Since season one, fans have seen her as a nagging, pestering, cheating wife who gets in the way of Walt trying to run a successful meth business.
In a New York Times op-ed, Gunn explains how it's normal for the viewer to empathize with and root for Walt since he's the show's protagonist. Since her reactions go against Walt, she's easily seen as a foe even though she's acing in a rational manner.
Here's part of her response to the message board haters:
"As an actress, I realize that viewers are entitled to have whatever feelings they want about the characters they watch. But as a human being, I’m concerned that so many people react to Skyler with such venom. Could it be that they can’t stand a woman who won’t suffer silently or “stand by her man”? That they despise her because she won’t back down or give up? Or because she is, in fact, Walter’s equal?"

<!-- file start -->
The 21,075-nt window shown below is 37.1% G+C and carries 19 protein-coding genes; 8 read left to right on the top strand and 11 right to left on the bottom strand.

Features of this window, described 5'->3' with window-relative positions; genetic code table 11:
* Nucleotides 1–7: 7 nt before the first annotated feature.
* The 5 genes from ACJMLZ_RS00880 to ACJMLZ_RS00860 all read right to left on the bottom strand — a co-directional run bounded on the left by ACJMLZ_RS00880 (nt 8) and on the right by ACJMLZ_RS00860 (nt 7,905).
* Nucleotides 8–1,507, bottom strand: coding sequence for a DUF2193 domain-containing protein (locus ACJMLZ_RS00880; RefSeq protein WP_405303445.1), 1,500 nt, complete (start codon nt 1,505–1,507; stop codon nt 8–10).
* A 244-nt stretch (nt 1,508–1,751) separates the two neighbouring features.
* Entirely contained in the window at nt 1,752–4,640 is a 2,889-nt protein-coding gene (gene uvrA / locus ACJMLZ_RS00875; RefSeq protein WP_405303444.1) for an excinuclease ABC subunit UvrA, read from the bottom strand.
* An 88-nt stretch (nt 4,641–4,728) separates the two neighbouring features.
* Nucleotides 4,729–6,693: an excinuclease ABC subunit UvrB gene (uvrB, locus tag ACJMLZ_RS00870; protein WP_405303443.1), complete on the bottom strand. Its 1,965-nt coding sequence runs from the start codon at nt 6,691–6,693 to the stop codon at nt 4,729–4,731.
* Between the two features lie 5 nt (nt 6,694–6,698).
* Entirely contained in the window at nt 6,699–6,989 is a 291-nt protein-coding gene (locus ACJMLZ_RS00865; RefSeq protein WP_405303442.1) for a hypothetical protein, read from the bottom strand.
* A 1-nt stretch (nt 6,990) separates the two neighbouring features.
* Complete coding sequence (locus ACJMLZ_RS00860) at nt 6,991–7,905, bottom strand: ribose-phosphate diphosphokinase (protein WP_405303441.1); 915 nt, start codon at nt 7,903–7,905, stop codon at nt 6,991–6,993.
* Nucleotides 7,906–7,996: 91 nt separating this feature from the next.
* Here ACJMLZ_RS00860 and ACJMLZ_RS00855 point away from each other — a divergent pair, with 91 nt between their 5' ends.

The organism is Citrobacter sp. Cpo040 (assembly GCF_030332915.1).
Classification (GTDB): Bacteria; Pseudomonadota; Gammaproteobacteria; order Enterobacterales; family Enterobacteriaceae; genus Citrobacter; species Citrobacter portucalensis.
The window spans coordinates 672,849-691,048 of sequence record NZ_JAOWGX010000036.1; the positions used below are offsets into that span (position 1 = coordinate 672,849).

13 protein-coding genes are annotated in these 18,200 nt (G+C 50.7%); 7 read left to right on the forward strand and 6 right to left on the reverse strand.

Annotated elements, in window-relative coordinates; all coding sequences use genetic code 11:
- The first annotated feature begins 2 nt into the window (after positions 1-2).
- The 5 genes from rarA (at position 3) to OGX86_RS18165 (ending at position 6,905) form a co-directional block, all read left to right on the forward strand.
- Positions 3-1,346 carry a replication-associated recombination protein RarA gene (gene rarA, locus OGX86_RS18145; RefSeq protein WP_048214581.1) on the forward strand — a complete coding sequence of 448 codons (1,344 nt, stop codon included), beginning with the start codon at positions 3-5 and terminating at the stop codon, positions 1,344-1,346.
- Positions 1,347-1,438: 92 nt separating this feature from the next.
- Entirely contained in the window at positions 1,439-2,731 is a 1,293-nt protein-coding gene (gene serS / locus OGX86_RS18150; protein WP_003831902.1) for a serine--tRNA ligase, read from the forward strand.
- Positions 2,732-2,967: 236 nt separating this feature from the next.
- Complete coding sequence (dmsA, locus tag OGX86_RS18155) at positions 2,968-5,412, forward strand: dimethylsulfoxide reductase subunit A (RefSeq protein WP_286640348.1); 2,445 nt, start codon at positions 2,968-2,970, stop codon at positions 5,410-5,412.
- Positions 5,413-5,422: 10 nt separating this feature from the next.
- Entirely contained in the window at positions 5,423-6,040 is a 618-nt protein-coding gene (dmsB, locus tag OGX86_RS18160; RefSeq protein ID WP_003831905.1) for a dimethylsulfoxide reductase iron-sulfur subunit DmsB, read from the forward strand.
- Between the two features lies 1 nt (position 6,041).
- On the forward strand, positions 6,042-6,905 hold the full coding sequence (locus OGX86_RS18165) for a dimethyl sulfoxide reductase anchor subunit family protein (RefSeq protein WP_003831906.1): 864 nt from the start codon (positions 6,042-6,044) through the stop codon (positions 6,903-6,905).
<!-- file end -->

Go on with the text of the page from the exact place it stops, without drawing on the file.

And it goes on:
In the end, Gunn decided it comes down to gender.
"But I finally realized that most people’s hatred of Skyler had little to do with me and a lot to do with their own perception of women and wives. Because Skyler didn’t conform to a comfortable ideal of the archetypical female, she had become a kind of Rorschach test for society, a measure of our attitudes toward gender."
Read Gunn's complete op-ed on The New York Times.
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